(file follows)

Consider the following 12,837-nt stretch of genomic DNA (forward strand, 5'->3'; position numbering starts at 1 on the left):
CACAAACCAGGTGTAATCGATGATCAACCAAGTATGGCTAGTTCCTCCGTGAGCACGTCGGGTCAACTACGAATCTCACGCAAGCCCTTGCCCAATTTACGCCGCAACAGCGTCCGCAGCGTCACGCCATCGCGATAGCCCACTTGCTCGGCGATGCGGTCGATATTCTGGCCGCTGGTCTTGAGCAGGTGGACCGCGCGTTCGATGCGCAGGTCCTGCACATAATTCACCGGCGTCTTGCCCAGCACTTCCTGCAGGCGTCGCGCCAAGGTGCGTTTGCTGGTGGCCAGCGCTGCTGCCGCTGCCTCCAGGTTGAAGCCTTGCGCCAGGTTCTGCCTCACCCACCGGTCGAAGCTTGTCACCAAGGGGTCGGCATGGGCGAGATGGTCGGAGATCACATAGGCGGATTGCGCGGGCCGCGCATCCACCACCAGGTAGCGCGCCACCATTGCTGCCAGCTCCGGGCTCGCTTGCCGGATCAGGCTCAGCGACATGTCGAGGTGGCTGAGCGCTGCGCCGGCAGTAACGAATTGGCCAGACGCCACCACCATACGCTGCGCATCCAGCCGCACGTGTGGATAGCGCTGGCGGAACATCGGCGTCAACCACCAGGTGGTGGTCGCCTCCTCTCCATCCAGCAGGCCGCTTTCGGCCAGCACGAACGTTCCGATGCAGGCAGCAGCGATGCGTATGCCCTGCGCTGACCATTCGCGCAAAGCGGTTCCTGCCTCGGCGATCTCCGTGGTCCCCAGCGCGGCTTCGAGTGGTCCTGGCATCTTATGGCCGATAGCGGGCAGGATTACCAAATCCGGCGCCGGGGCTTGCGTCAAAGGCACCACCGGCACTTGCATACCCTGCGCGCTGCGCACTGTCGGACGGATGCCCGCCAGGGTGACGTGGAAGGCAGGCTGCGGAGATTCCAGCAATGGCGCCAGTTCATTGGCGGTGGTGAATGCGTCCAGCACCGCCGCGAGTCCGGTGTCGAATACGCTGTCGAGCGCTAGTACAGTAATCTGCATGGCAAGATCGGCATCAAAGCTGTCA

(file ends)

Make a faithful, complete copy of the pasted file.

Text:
Consider the following 12,837-nt stretch of genomic DNA (forward strand, 5'->3'; position numbering starts at 1 on the left):
CACAAACCAGGTGTAATCGATGATCAACCAAGTATGGCTAGTTCCTCCGTGAGCACGTCGGGTCAACTACGAATCTCACGCAAGCCCTTGCCCAATTTACGCCGCAACAGCGTCCGCAGCGTCACGCCATCGCGATAGCCCACTTGCTCGGCGATGCGGTCGATATTCTGGCCGCTGGTCTTGAGCAGGTGGACCGCGCGTTCGATGCGCAGGTCCTGCACATAATTCACCGGCGTCTTGCCCAGCACTTCCTGCAGGCGTCGCGCCAAGGTGCGTTTGCTGGTGGCCAGCGCTGCTGCCGCTGCCTCCAGGTTGAAGCCTTGCGCCAGGTTCTGCCTCACCCACCGGTCGAAGCTTGTCACCAAGGGGTCGGCATGGGCGAGATGGTCGGAGATCACATAGGCGGATTGCGCGGGCCGCGCATCCACCACCAGGTAGCGCGCCACCATTGCTGCCAGCTCCGGGCTCGCTTGCCGGATCAGGCTCAGCGACATGTCGAGGTGGCTGAGCGCTGCGCCGGCAGTAACGAATTGGCCAGACGCCACCACCATACGCTGCGCATCCAGCCGCACGTGTGGATAGCGCTGGCGGAACATCGGCGTCAACCACCAGGTGGTGGTCGCCTCCTCTCCATCCAGCAGGCCGCTTTCGGCCAGCACGAACGTTCCGATGCAGGCAGCAGCGATGCGTATGCCCTGCGCTGACCATTCGCGCAAAGCGGTTCCTGCCTCGGCGATCTCCGTGGTCCCCAGCGCGGCTTCGAGTGGTCCTGGCATCTTATGGCCGATAGCGGGCAGGATTACCAAATCCGGCGCCGGGGCTTGCGTCAAAGGCACCACCGGCACTTGCATACCCTGCGCGCTGCGCACTGTCGGACGGATGCCCGCCAGGGTGACGTGGAAGGCAGGCTGCGGAGATTCCAGCAATGGCGCCAGTTCATTGGCGGTGGTGAATGCGTCCAGCACCGCCGCGAGTCCGGTGTCGAATACGCTGTCGAGCGCTAGTACAGTAATCTGCATGGCAAGATCGGCATCAAAGCTGTCA